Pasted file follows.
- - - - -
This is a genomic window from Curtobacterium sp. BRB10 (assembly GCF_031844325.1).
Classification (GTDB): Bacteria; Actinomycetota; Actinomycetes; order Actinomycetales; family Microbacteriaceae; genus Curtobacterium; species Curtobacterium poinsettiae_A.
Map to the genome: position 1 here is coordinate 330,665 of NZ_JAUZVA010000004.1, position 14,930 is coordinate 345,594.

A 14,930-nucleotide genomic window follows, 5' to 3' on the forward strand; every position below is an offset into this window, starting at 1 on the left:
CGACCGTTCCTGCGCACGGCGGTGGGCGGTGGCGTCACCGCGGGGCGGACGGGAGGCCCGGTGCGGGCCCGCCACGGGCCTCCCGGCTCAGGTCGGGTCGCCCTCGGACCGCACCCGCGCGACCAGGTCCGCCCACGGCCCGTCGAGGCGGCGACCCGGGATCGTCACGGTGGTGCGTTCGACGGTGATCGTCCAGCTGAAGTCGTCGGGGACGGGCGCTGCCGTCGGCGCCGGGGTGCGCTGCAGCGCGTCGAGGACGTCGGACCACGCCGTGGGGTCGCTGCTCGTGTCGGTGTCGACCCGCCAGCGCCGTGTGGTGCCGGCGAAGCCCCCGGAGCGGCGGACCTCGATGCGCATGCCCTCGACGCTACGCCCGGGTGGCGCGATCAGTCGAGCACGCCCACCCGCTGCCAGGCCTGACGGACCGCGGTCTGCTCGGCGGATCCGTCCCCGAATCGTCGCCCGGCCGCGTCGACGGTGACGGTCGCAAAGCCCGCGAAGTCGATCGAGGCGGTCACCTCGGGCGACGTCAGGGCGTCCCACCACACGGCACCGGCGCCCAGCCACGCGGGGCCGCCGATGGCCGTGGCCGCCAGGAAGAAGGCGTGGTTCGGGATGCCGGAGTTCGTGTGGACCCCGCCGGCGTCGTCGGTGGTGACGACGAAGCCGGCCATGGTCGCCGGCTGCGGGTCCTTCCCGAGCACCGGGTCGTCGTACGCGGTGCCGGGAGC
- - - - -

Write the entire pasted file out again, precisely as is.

This is a genomic window from Curtobacterium sp. BRB10 (assembly GCF_031844325.1).
Classification (GTDB): Bacteria; Actinomycetota; Actinomycetes; order Actinomycetales; family Microbacteriaceae; genus Curtobacterium; species Curtobacterium poinsettiae_A.
Map to the genome: position 1 here is coordinate 330,665 of NZ_JAUZVA010000004.1, position 14,930 is coordinate 345,594.

A 14,930-nucleotide genomic window follows, 5' to 3' on the forward strand; every position below is an offset into this window, starting at 1 on the left:
CGACCGTTCCTGCGCACGGCGGTGGGCGGTGGCGTCACCGCGGGGCGGACGGGAGGCCCGGTGCGGGCCCGCCACGGGCCTCCCGGCTCAGGTCGGGTCGCCCTCGGACCGCACCCGCGCGACCAGGTCCGCCCACGGCCCGTCGAGGCGGCGACCCGGGATCGTCACGGTGGTGCGTTCGACGGTGATCGTCCAGCTGAAGTCGTCGGGGACGGGCGCTGCCGTCGGCGCCGGGGTGCGCTGCAGCGCGTCGAGGACGTCGGACCACGCCGTGGGGTCGCTGCTCGTGTCGGTGTCGACCCGCCAGCGCCGTGTGGTGCCGGCGAAGCCCCCGGAGCGGCGGACCTCGATGCGCATGCCCTCGACGCTACGCCCGGGTGGCGCGATCAGTCGAGCACGCCCACCCGCTGCCAGGCCTGACGGACCGCGGTCTGCTCGGCGGATCCGTCCCCGAATCGTCGCCCGGCCGCGTCGACGGTGACGGTCGCAAAGCCCGCGAAGTCGATCGAGGCGGTCACCTCGGGCGACGTCAGGGCGTCCCACCACACGGCACCGGCGCCCAGCCACGCGGGGCCGCCGATGGCCGTGGCCGCCAGGAAGAAGGCGTGGTTCGGGATGCCGGAGTTCGTGTGGACCCCGCCGGCGTCGTCGGTGGTGACGACGAAGCCGGCCATGGTCGCCGGCTGCGGGTCCTTCCCGAGCACCGGGTCGTCGTACGCGGTGCCGGGAGC